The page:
The Beijing Winter Olympics and Paralympics are taking place over the coming weeks.
China's human rights record has led some countries to declare diplomatic boycotts of the Games, which means their top officials won't attend.
When are the Games and how big are they?
The Winter Olympics take place from 4 February to 20 February, with about 3,000 athletes competing in 109 different events.
The Winter Paralympics run from 4 March to 13 March, with about 750 competitors across 78 events.
China's government and businesses are spending $3.9bn (£2.95bn) on the Games, which are taking place in and around Beijing:
- Indoor ice events take place in stadiums in Beijing
- Yanqing, 75 km from Beijing, hosts alpine skiing, bobsled and the luge
- Zhangjiakou, 180 km from Beijing, hosts most skiing and snowboarding events
About 1.2 million cubic metres of artificial snow is being used because so little falls in the region. China has been criticised over the environmental impact.
Because of Covid, competitors and officials are in secure "bubbles" and no spectator tickets have been sold to the public.
Which countries are boycotting the Olympics?
The US, UK and Canada declared a diplomatic boycott, along with India, Australia, Lithuania, Kosovo, Belgium, Denmark and Estonia.
They have all sent athletes, but no ministers or officials are attending.
The US said this was because of China's "human rights abuses and atrocities in Xinjiang" - against the province's Muslim population.
British MP Iain Duncan Smith, who represents the Inter-Parliamentary Alliance on China, said: "The Chinese government commits industrial-scale human rights abuses in the Uyghur Region, Tibet and sends near-daily military incursions into Taiwan's airspace.
"We cannot lend any legitimacy to China's despotic regime."
India declared a diplomatic boycott because one of the torchbearers was a Chinese army officer involved in a deadly skirmish with its troops on the border between the two countries.
Japan has also said it isn't sending ministers to the Games, but it is sending Olympic officials.
New Zealand, Austria, Slovenia, Sweden and the Netherlands are not sending government representatives, but say Covid is their reason.
France has been against a boycott. President Macron has said: "I don't think we should politicise these topics, especially if it is to take steps that are insignificant and symbolic."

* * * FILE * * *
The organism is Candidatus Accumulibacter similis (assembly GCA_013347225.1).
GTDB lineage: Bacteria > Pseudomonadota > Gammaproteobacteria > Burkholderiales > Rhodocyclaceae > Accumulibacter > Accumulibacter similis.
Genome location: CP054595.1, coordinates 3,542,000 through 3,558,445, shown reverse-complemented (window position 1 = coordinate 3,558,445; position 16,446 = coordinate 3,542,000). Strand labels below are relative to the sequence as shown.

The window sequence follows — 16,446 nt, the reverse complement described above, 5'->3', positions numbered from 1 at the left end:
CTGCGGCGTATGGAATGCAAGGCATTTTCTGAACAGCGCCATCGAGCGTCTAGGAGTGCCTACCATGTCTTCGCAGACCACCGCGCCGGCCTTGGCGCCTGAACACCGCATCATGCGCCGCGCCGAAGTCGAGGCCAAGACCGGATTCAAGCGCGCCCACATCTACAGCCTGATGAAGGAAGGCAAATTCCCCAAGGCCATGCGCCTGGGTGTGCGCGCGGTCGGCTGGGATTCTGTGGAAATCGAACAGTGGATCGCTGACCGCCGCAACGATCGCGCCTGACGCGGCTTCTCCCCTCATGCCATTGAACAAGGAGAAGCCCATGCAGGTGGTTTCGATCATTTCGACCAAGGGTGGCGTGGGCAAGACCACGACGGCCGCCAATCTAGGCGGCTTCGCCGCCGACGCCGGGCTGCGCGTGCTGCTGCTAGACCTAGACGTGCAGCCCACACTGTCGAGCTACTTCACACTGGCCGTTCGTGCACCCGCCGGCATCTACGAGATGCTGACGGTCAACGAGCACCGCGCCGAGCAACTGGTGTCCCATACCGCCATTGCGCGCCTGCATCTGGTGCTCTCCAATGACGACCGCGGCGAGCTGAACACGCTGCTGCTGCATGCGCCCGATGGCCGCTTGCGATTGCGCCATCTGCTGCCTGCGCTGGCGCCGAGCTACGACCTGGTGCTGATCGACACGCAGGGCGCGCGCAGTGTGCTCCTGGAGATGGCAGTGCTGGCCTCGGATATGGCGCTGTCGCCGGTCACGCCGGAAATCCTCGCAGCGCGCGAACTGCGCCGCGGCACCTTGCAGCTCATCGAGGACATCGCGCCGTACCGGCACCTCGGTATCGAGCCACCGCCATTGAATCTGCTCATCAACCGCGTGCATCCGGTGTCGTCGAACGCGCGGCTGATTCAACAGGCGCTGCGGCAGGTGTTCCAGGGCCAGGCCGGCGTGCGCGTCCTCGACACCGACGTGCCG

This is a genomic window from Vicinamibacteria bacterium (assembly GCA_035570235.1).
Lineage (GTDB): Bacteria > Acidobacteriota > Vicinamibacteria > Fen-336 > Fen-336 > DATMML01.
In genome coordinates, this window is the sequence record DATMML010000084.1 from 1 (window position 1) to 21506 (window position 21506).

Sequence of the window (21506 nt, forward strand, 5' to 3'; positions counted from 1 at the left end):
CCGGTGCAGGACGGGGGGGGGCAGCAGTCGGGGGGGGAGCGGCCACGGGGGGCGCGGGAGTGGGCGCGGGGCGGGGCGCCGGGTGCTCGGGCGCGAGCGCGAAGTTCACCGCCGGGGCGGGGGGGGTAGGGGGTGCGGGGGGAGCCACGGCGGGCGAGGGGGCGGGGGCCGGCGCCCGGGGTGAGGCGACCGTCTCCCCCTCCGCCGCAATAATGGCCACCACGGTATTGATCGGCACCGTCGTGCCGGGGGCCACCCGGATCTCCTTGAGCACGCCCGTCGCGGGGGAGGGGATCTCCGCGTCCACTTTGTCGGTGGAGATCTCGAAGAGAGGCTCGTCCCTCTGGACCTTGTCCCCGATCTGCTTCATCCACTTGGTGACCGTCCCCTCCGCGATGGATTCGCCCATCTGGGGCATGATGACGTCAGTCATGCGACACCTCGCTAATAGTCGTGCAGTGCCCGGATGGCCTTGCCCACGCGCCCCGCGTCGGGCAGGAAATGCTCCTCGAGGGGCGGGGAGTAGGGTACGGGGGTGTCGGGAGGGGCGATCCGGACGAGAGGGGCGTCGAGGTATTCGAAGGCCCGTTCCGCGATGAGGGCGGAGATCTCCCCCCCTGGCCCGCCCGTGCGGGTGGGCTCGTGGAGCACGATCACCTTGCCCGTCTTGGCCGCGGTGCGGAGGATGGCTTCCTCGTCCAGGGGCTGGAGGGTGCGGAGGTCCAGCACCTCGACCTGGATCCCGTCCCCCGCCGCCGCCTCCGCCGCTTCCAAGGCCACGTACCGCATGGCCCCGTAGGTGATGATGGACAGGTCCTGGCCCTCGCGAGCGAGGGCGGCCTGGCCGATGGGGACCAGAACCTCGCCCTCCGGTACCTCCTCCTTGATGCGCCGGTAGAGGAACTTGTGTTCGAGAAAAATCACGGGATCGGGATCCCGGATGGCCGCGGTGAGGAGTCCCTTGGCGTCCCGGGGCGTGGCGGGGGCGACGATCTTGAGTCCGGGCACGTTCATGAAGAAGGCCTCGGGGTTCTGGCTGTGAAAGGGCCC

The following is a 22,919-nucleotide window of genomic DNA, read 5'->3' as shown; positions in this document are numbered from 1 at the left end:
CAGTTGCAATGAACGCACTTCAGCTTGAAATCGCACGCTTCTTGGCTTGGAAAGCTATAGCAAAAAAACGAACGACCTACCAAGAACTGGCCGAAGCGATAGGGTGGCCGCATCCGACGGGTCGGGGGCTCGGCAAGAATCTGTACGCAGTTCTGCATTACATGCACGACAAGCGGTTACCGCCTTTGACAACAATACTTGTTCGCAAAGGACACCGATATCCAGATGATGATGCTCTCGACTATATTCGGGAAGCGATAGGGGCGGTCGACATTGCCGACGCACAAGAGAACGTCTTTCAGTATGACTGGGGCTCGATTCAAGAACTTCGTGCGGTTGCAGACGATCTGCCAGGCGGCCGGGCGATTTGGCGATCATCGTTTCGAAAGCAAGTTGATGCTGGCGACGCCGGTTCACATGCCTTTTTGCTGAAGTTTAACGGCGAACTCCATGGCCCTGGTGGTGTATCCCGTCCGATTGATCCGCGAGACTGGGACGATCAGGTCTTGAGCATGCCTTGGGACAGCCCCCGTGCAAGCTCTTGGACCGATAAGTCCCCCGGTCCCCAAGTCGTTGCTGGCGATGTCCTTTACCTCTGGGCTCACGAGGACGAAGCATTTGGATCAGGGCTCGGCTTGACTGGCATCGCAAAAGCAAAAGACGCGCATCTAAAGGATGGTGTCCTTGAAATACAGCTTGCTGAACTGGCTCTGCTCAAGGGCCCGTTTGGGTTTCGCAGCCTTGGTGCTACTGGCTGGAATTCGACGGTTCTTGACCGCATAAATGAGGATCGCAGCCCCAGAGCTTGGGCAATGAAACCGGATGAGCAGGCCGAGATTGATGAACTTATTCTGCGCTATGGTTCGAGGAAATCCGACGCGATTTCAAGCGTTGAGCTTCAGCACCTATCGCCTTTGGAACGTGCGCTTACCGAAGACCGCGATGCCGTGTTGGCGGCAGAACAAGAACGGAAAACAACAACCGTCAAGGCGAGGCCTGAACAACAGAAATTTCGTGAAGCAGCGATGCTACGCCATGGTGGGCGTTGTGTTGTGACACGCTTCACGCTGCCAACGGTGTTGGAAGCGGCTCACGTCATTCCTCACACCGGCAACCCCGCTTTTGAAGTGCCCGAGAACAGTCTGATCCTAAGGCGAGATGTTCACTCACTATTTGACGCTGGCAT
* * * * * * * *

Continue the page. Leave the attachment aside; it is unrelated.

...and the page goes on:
There have also been protests across the world against the Beijing Games by human rights activists.
What are the allegations against China?
The Beijing government is accused of committing atrocities against the Uyghur Muslim population in the northwest province of Xinjiang.
Human rights groups believe more than one million Uyghurs have been detained over the past few years in a large network of what the state calls "re-education camps", with hundreds of thousands sentenced to prison terms.
They say there is evidence that Uyghurs are being used as forced labour, and women are being forcibly sterilised. Some former camp detainees allege they were tortured and sexually abused.
Beijing is also accused of restricting the freedom of people in Hong Kong through new legislation including the Hong Kong National Security Law.
In its 2021 annual report, Human Rights Watch said that "Beijing's repression - insisting on political loyalty to the Chinese Communist Party - deepened across the country".
How has China responded?
China has consistently denied violating human rights in Xinjiang, and has warned its most vocal accusers - such as the US and Germany - not to interfere in its "internal affairs" in Hong Kong.
It has spoken out most loudly against the US diplomatic boycott.
China's Foreign Ministry said that the US had "clearly violated the Olympic spirit", and "will pay a price for its erroneous actions". However, it has not specified what this price might be.
What are the warnings about mobile phones?
Athletes and others attending the Games are being warned about security weaknesses in the app they have to use for daily Covid monitoring.
Cybersecurity group Citizen Lab said the app has weak encryption systems and that data loaded on it such as medical and travel histories could be exploited by hackers.
Several countries have reportedly told athletes to leave their main devices at home and use burner phones at the Games.
Chinese state media have dismissed the concerns.